Before the pandemic struck, Lucy Jefferson spent nearly £50 ($57) a day commuting from London, where she had moved in 2019, to Birmingham, England where she worked as a product manager at a large U.K. bank. Although it was Jefferson’s choice to relocate 125 miles away, she believed that the 5 a.m. starts and two-and-a-half journey weren’t necessary for her to do her job well. She says the workplace culture encouraged employees to always “look busy” in the office. ”Classic corporate culture.”
When a U.K.-wide COVID-19 lockdown in 2020 forced her employer’s staff to work remotely, Jefferson was able to save time and money working from home. But, frustrated by her employer’s reluctance to guarantee the flexible work model would continue, Jefferson handed in her notice in November 2020. Fast forward nearly two years, she works full time running her own e-commerce brand, Bare Kind, and all of her six employees work remotely. “I haven’t looked back, it’s been amazing,” she says, citing benefits to her mental health—and her bank balance.
Jefferson says her former colleagues tell her it’s now much more common to work from home and as a result, the Birmingham office has lost its former buzz, with some floors no longer in use. This shift in office culture is in no way unique—offices in major U.S. cities are less than half as busy as they used to be, according to data from security provider Kastle Systems. The pandemic forced many companies to shift online, and some employees realized they preferred it. In the U.S., Australia, France, Germany, Japan, and the U.K, 18% of workers aren’t going into the office at all, according to a survey published in July by Future Forum, while patterns of hybrid working have become the norm for nearly half of the workforce.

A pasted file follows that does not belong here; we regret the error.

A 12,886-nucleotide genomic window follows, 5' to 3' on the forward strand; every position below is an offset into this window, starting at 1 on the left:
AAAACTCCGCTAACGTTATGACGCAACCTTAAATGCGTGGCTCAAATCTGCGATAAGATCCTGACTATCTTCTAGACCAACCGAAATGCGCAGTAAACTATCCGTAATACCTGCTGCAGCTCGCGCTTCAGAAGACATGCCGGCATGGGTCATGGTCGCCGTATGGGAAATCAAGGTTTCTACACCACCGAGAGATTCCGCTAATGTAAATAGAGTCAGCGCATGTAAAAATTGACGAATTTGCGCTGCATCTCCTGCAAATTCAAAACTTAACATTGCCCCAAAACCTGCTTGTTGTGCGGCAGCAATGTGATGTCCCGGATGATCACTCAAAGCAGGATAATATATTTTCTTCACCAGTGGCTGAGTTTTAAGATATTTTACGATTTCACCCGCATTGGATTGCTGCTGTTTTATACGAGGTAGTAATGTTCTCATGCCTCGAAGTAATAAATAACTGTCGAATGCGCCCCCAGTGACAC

Meanwhile, business leaders have been twisting themselves in knots over the return of in-person work, which some argue promotes more productivity and collaboration. At times this has created tensions.
The clash in priorities between employers and workers has come amid record resignations across the workforce around the world. In the U.S., around 4 million workers have been quitting their jobs every month since April 2021, with many citing workplace inflexibility as a key factor. But being in the office could make a difference to their careers. In response to a survey published last month by workplace platform Envoy, 96% of U.S. executives said they were more likely to notice the contribution of employees in the office.
The conundrum for businesses has been getting workers to come back. Some industry leaders are viewing the pandemic disruption and shifting labor market as an opportunity to reconfigure workspaces in a way that prioritizes flexibility, wellbeing, and sustainability—and actually entices employees to travel in. The office may never dominate the world of white-collar work in the way it did pre-pandemic, but innovative designers and bosses are hoping it will add greater value to both their businesses and employees’ lives.